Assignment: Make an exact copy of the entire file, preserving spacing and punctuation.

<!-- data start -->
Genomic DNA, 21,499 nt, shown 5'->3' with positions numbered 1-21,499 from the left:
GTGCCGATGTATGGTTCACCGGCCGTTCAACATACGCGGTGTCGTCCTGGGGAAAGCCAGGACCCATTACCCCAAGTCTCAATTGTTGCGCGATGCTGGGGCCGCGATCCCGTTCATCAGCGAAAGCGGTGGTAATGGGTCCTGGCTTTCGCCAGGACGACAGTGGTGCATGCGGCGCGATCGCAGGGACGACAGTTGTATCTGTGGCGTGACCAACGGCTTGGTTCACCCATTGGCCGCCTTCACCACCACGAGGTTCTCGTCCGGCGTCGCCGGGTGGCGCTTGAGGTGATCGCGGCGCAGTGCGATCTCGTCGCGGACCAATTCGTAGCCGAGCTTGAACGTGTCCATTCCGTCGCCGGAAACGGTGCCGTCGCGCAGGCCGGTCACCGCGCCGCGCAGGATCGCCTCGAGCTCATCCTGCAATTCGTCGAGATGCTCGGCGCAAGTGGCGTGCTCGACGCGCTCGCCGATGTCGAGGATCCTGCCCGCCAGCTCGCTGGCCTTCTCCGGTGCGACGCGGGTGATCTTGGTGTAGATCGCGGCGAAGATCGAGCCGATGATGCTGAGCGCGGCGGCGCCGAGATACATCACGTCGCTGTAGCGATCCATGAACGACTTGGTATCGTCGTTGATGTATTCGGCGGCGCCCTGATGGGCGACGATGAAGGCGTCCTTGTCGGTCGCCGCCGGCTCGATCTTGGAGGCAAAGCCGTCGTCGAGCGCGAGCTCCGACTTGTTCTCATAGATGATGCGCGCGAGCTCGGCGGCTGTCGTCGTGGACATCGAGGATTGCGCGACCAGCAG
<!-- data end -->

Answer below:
Genomic DNA, 21,499 nt, shown 5'->3' with positions numbered 1-21,499 from the left:
GTGCCGATGTATGGTTCACCGGCCGTTCAACATACGCGGTGTCGTCCTGGGGAAAGCCAGGACCCATTACCCCAAGTCTCAATTGTTGCGCGATGCTGGGGCCGCGATCCCGTTCATCAGCGAAAGCGGTGGTAATGGGTCCTGGCTTTCGCCAGGACGACAGTGGTGCATGCGGCGCGATCGCAGGGACGACAGTTGTATCTGTGGCGTGACCAACGGCTTGGTTCACCCATTGGCCGCCTTCACCACCACGAGGTTCTCGTCCGGCGTCGCCGGGTGGCGCTTGAGGTGATCGCGGCGCAGTGCGATCTCGTCGCGGACCAATTCGTAGCCGAGCTTGAACGTGTCCATTCCGTCGCCGGAAACGGTGCCGTCGCGCAGGCCGGTCACCGCGCCGCGCAGGATCGCCTCGAGCTCATCCTGCAATTCGTCGAGATGCTCGGCGCAAGTGGCGTGCTCGACGCGCTCGCCGATGTCGAGGATCCTGCCCGCCAGCTCGCTGGCCTTCTCCGGTGCGACGCGGGTGATCTTGGTGTAGATCGCGGCGAAGATCGAGCCGATGATGCTGAGCGCGGCGGCGCCGAGATACATCACGTCGCTGTAGCGATCCATGAACGACTTGGTATCGTCGTTGATGTATTCGGCGGCGCCCTGATGGGCGACGATGAAGGCGTCCTTGTCGGTCGCCGCCGGCTCGATCTTGGAGGCAAAGCCGTCGTCGAGCGCGAGCTCCGACTTGTTCTCATAGATGATGCGCGCGAGCTCGGCGGCTGTCGTCGTGGACATCGAGGATTGCGCGACCAGCAG